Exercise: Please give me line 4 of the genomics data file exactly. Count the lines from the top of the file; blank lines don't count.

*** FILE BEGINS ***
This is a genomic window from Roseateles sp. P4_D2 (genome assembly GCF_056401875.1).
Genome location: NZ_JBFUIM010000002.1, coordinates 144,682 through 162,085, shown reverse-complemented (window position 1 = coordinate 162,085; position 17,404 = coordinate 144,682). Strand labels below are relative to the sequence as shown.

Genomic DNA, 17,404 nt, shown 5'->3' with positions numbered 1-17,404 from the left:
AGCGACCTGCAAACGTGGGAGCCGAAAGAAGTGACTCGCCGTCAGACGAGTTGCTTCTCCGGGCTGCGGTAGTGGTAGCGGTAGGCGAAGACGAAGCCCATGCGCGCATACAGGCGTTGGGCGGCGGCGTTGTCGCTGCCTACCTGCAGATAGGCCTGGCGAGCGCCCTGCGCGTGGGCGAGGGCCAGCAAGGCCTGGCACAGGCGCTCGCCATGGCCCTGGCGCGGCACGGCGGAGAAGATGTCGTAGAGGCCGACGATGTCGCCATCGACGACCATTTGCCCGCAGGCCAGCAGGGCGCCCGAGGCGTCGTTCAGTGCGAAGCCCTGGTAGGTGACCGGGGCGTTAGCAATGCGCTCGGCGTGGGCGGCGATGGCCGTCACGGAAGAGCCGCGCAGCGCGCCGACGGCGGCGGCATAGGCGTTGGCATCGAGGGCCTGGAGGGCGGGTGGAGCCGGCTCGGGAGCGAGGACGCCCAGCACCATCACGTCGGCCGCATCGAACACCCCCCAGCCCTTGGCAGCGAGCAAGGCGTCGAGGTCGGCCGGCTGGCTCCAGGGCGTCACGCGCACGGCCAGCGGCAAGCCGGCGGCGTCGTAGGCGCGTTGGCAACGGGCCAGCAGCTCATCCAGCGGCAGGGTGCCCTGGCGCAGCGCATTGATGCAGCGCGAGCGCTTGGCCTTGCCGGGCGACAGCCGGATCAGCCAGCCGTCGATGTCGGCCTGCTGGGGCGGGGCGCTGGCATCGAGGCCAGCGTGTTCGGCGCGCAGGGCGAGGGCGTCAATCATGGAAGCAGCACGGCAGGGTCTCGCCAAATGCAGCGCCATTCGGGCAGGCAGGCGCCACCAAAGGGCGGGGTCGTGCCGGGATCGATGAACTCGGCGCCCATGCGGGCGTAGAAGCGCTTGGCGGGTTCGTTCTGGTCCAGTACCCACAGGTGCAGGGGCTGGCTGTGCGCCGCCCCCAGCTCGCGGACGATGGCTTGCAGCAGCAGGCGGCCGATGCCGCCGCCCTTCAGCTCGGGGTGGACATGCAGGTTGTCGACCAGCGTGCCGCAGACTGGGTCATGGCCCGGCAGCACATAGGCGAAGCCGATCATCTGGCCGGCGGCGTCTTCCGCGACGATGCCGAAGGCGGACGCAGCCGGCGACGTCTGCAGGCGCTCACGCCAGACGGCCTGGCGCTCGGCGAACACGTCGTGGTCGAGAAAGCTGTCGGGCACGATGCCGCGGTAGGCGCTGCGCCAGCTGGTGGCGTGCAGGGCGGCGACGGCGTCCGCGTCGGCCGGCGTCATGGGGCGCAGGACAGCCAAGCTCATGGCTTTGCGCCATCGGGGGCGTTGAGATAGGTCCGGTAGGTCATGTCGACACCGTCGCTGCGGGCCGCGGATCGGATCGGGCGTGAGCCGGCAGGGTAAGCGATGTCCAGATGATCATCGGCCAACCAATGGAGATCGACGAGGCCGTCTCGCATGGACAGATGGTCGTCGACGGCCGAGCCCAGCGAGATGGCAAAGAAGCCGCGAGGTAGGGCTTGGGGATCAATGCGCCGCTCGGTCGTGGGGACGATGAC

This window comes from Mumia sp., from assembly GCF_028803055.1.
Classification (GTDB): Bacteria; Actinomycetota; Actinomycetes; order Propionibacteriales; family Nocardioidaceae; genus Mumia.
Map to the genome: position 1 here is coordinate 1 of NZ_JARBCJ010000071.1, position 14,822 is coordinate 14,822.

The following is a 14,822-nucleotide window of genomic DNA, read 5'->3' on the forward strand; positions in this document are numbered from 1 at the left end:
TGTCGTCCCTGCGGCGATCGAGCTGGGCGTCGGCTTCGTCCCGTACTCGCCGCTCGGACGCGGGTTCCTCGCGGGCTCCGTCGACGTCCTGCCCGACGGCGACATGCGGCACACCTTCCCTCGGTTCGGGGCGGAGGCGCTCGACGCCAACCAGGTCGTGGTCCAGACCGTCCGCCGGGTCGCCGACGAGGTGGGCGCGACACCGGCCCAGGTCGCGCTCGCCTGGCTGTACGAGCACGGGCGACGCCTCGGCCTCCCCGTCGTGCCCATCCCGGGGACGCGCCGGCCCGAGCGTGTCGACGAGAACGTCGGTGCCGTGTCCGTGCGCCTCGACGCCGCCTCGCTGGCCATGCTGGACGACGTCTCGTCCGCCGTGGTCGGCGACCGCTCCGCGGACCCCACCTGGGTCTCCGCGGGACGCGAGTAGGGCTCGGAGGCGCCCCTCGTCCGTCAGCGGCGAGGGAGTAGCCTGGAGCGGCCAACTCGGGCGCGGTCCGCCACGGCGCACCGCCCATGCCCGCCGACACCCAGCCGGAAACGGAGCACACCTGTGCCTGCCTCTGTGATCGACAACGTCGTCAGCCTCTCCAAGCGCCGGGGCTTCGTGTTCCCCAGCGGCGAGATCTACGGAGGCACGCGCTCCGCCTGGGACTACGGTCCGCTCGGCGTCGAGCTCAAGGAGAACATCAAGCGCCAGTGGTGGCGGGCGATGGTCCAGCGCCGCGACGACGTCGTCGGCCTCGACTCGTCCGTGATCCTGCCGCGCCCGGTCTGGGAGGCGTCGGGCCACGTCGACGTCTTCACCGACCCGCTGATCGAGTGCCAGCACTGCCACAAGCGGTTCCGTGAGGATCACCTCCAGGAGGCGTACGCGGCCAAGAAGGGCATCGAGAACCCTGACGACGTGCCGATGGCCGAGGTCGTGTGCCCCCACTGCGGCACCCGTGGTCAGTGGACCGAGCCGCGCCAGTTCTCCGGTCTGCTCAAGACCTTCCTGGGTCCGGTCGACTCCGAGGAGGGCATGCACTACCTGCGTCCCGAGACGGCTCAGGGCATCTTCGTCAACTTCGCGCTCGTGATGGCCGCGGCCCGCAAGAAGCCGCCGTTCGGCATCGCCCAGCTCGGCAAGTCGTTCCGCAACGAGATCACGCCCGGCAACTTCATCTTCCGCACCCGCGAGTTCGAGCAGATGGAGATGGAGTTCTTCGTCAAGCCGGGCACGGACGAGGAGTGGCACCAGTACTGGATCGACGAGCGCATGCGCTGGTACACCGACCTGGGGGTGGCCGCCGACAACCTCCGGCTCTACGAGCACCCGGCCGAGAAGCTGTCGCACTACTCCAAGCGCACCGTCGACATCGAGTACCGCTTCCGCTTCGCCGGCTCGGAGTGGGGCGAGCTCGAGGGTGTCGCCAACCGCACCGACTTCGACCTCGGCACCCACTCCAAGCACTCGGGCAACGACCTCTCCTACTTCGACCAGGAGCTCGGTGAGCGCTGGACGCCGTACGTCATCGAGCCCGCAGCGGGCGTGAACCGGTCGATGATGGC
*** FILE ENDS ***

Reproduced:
AGCGACCTGCAAACGTGGGAGCCGAAAGAAGTGACTCGCCGTCAGACGAGTTGCTTCTCCGGGCTGCGGTAGTGGTAGCGGTAGGCGAAGACGAAGCCCATGCGCGCATACAGGCGTTGGGCGGCGGCGTTGTCGCTGCCTACCTGCAGATAGGCCTGGCGAGCGCCCTGCGCGTGGGCGAGGGCCAGCAAGGCCTGGCACAGGCGCTCGCCATGGCCCTGGCGCGGCACGGCGGAGAAGATGTCGTAGAGGCCGACGATGTCGCCATCGACGACCATTTGCCCGCAGGCCAGCAGGGCGCCCGAGGCGTCGTTCAGTGCGAAGCCCTGGTAGGTGACCGGGGCGTTAGCAATGCGCTCGGCGTGGGCGGCGATGGCCGTCACGGAAGAGCCGCGCAGCGCGCCGACGGCGGCGGCATAGGCGTTGGCATCGAGGGCCTGGAGGGCGGGTGGAGCCGGCTCGGGAGCGAGGACGCCCAGCACCATCACGTCGGCCGCATCGAACACCCCCCAGCCCTTGGCAGCGAGCAAGGCGTCGAGGTCGGCCGGCTGGCTCCAGGGCGTCACGCGCACGGCCAGCGGCAAGCCGGCGGCGTCGTAGGCGCGTTGGCAACGGGCCAGCAGCTCATCCAGCGGCAGGGTGCCCTGGCGCAGCGCATTGATGCAGCGCGAGCGCTTGGCCTTGCCGGGCGACAGCCGGATCAGCCAGCCGTCGATGTCGGCCTGCTGGGGCGGGGCGCTGGCATCGAGGCCAGCGTGTTCGGCGCGCAGGGCGAGGGCGTCAATCATGGAAGCAGCACGGCAGGGTCTCGCCAAATGCAGCGCCATTCGGGCAGGCAGGCGCCACCAAAGGGCGGGGTCGTGCCGGGATCGATGAACTCGGCGCCCATGCGGGCGTAGAAGCGCTTGGCGGGTTCGTTCTGGTCCAGTACCCACAGGTGCAGGGGCTGGCTGTGCGCCGCCCCCAGCTCGCGGACGATGGCTTGCAGCAGCAGGCGGCCGATGCCGCCGCCCTTCAGCTCGGGGTGGACATGCAGGTTGTCGACCAGCGTGCCGCAGACTGGGTCATGGCCCGGCAGCACATAGGCGAAGCCGATCATCTGGCCGGCGGCGTCTTCCGCGACGATGCCGAAGGCGGACGCAGCCGGCGACGTCTGCAGGCGCTCACGCCAGACGGCCTGGCGCTCGGCGAACACGTCGTGGTCGAGAAAGCTGTCGGGCACGATGCCGCGGTAGGCGCTGCGCCAGCTGGTGGCGTGCAGGGCGGCGACGGCGTCCGCGTCGGCCGGCGTCATGGGGCGCAGGACAGCCAAGCTCATGGCTTTGCGCCATCGGGGGCGTTGAGATAGGTCCGGTAGGTCATGTCGACACCGTCGCTGCGGGCCGCGGATCGGATCGGGCGTGAGCCGGCAGGGTAAGCGATGTCCAGATGATCATCGGCCAACCAATGGAGATCGACGAGGCCGTCTCGCATGGACAGATGGTCGTCGACGGCCGAGCCCAGCGAGATGGCAAAGAAGCCGCGAGGTAGGGCTTGGGGATCAATGCGCCGCTCGGTCGTGGGGACGATGAC